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-   -   A small question from the lost book (https://www.mersenneforum.org/showthread.php?t=27327)

 RomanM 2021-11-16 08:49

A small question from the lost book

I'm found this in the old book, that imply a solution; there are missing pages

Let [TEX]x^{2}(x^{3}+y^{3})=p+\epsilon \quad x,y,p,\epsilon \in\ Z[/TEX]

How to find the smallest value of epsilon for given p? Or x and y for the given p and epsilon say less then sqrt(p)???

 R. Gerbicz 2021-11-16 14:18

For any p the e values is not lower bounded:
set say x=1, then x^2*(x^3+y^3)=y^3+1 goes to -inf for y->-inf.

For your 2nd question: about solving the equation for a given n=p+e:
x^2*(x^3+y^3)=n
first method: factorize n, then try each squared divisor as for d=x^2 you can solve it: y=(n/d-x^3)^(1/3) ofcourse check if y is an integer or not (you had two choices for x: x=+-sqrt(d)).
2nd method: economical solution, find only all p<10^9 that is a prime divisor of n (and then the exact primepower p^e divisor), after this again try the squared divisors, the idea of this approach is that for random(!) n values it is unlikely that there is even a single p value for that p^2|n (you have less than 1e-9 probability for this).

 RomanM 2021-11-16 15:05

Thank You for the answer! The above arose from this [TEX](2m^{3}\pm1)^{2}\equiv1\; mod\;m^{5}\pm m^{2}[/TEX]
but m^5+-m^2 is narrow number to match any chosen p. If m=x/y; all much more interesting; if we took numerators of fractions that turned out by this substitution, the one (==1) turns to be square.

 RomanM 2021-11-18 11:11

[TEX](2x^{3}+y^{3})^{2}\equiv y^{6}\; mod\;x^{2}(x^{3}+y^{3}); \; y\neq0,\; x,y\in Z[/TEX]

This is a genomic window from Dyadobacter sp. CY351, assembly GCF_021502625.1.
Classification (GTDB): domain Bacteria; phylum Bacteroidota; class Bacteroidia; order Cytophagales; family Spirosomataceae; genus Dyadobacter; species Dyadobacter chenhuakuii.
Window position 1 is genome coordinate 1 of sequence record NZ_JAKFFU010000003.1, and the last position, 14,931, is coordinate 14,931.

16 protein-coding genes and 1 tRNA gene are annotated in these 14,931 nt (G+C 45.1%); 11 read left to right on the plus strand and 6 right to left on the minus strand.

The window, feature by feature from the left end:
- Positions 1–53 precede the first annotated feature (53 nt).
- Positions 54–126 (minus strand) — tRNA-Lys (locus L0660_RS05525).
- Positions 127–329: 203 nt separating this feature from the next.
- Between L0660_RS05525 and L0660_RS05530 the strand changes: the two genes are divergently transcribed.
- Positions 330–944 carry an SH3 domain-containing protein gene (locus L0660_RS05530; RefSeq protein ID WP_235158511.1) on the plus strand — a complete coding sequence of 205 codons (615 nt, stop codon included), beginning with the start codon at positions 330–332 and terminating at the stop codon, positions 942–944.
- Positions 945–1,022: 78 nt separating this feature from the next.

i.e. A^2==B^2 mod p, p=x^2(x^3+y^3); May be this too obviosly and known??? Let y=1 and we can easy factor m^5+1 for any m.

 Dr Sardonicus 2021-11-18 13:17

[QUOTE=RomanM;593353][TEX](2x^{3}+y^{3})^{2}\equiv y^{6}\; mod\;x^{2}(x^{3}+y^{3}); \; y\neq0,\; x,y\in Z[/TEX]

i.e. A^2==B^2 mod p, p=x^2(x^3+y^3); May be this too obviosly and known???
<snip>[/QUOTE]Factor (2x[sup]3[/sup] + y[sup]3[/sup])[sup]2[/sup] - y[sup]6[/sup] as the difference of two squares.

 RomanM 2021-11-18 15:42

[QUOTE=Dr Sardonicus;593365]Factor (2x[sup]3[/sup] + y[sup]3[/sup])[sup]2[/sup] - y[sup]6[/sup] as the difference of two squares.[/QUOTE]
And what?
nor m^5+1, m^2*(m^3+1)= m^5+m^2 I make an error here
if we take some big m and compute mod((2*m^3+1)^2, m^5+m^2)=1, than compute
mod((2*m^3+1)^2, m^5+m^2+[B]1[/B])=A, A will be relative small compare to m^5+m^2+[B]1[/B],
for p~10^270, A~10^54 compare this to QS 10^134
so instead of [B]sieve[/B] we can [B]build[/B] such n+eps=p, where p number to factor, eps - small number,
n - number for those we can build the left part as above i.e. B^2==1 mod n

 Dr Sardonicus 2021-11-18 16:16

[QUOTE=RomanM;593379][QUOTE=RomanM;593353][TEX](2x^{3}+y^{3})^{2}\equiv y^{6}\; mod\;x^{2}(x^{3}+y^{3}); \; y\neq0,\; x,y\in Z[/TEX][/quote][QUOTE=Dr Sardonicus;593365]Factor (2x[sup]3[/sup] + y[sup]3[/sup])[sup]2[/sup] - y[sup]6[/sup] as the difference of two squares.[/QUOTE]And what?[/QUOTE]And you'll see that the congruence you asked about holds as a polynomial congruence (mod x[sup]2[/sup](x[sup]3[/sup] + y[sup]3[/sup])).

 RomanM 2021-11-18 17:43

I'm slowly came to understand this! Thanks!
this originlal formula.
mod((a*m^3+1/2*a*C)^2,m^5+C*m^2-1/4*a^2*C^2-4/a^2*m)=A
a=2, C=1 and we have a silly me with super obvios (2m^3+1)^2=blah blah))
whatever, main idea still the same
instead of sieve we can build alot of such n+eps=p, where p number to factor, eps - small number, 1 is the best)),
n - number of some special form, for those we can build the left part as above i.e. B^2==1 mod n, then compute our beloved little residual, factor them and do the same math as in QS

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